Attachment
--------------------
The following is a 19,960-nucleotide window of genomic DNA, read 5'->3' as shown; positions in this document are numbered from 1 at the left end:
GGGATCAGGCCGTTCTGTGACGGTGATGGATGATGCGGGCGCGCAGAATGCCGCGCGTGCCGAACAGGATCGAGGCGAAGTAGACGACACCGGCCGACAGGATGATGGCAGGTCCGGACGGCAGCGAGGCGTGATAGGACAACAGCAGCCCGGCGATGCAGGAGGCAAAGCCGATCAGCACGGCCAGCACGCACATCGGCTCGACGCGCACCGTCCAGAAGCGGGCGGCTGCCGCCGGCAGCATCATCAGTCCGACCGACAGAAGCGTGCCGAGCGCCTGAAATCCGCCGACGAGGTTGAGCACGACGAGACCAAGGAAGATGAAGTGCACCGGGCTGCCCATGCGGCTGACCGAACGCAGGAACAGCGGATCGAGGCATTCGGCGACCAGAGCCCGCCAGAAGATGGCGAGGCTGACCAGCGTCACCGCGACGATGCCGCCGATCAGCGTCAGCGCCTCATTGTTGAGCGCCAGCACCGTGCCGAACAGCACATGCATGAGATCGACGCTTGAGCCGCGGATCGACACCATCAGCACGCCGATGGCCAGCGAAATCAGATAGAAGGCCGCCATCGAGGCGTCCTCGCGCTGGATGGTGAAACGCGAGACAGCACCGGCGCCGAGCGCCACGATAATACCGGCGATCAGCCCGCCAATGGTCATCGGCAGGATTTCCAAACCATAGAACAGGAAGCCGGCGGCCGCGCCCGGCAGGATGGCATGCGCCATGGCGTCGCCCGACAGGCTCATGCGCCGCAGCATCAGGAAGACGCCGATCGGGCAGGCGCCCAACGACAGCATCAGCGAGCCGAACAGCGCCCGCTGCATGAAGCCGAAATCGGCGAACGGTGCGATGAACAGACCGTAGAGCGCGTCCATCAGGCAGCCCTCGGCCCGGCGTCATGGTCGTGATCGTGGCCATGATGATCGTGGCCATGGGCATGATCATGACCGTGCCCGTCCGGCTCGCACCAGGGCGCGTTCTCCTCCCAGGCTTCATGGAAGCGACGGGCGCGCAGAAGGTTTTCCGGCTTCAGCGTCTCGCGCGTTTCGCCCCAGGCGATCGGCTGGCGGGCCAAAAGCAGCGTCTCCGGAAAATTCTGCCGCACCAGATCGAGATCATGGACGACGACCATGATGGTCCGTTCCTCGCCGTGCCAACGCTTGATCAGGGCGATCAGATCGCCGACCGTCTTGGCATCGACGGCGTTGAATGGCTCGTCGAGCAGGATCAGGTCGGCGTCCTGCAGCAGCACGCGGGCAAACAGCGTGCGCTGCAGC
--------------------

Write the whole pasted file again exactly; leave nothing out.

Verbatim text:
The following is a 19,960-nucleotide window of genomic DNA, read 5'->3' as shown; positions in this document are numbered from 1 at the left end:
GGGATCAGGCCGTTCTGTGACGGTGATGGATGATGCGGGCGCGCAGAATGCCGCGCGTGCCGAACAGGATCGAGGCGAAGTAGACGACACCGGCCGACAGGATGATGGCAGGTCCGGACGGCAGCGAGGCGTGATAGGACAACAGCAGCCCGGCGATGCAGGAGGCAAAGCCGATCAGCACGGCCAGCACGCACATCGGCTCGACGCGCACCGTCCAGAAGCGGGCGGCTGCCGCCGGCAGCATCATCAGTCCGACCGACAGAAGCGTGCCGAGCGCCTGAAATCCGCCGACGAGGTTGAGCACGACGAGACCAAGGAAGATGAAGTGCACCGGGCTGCCCATGCGGCTGACCGAACGCAGGAACAGCGGATCGAGGCATTCGGCGACCAGAGCCCGCCAGAAGATGGCGAGGCTGACCAGCGTCACCGCGACGATGCCGCCGATCAGCGTCAGCGCCTCATTGTTGAGCGCCAGCACCGTGCCGAACAGCACATGCATGAGATCGACGCTTGAGCCGCGGATCGACACCATCAGCACGCCGATGGCCAGCGAAATCAGATAGAAGGCCGCCATCGAGGCGTCCTCGCGCTGGATGGTGAAACGCGAGACAGCACCGGCGCCGAGCGCCACGATAATACCGGCGATCAGCCCGCCAATGGTCATCGGCAGGATTTCCAAACCATAGAACAGGAAGCCGGCGGCCGCGCCCGGCAGGATGGCATGCGCCATGGCGTCGCCCGACAGGCTCATGCGCCGCAGCATCAGGAAGACGCCGATCGGGCAGGCGCCCAACGACAGCATCAGCGAGCCGAACAGCGCCCGCTGCATGAAGCCGAAATCGGCGAACGGTGCGATGAACAGACCGTAGAGCGCGTCCATCAGGCAGCCCTCGGCCCGGCGTCATGGTCGTGATCGTGGCCATGATGATCGTGGCCATGGGCATGATCATGACCGTGCCCGTCCGGCTCGCACCAGGGCGCGTTCTCCTCCCAGGCTTCATGGAAGCGACGGGCGCGCAGAAGGTTTTCCGGCTTCAGCGTCTCGCGCGTTTCGCCCCAGGCGATCGGCTGGCGGGCCAAAAGCAGCGTCTCCGGAAAATTCTGCCGCACCAGATCGAGATCATGGACGACGACCATGATGGTCCGTTCCTCGCCGTGCCAACGCTTGATCAGGGCGATCAGATCGCCGACCGTCTTGGCATCGACGGCGTTGAATGGCTCGTCGAGCAGGATCAGGTCGGCGTCCTGCAGCAGCACGCGGGCAAACAGCGTGCGCTGCAGC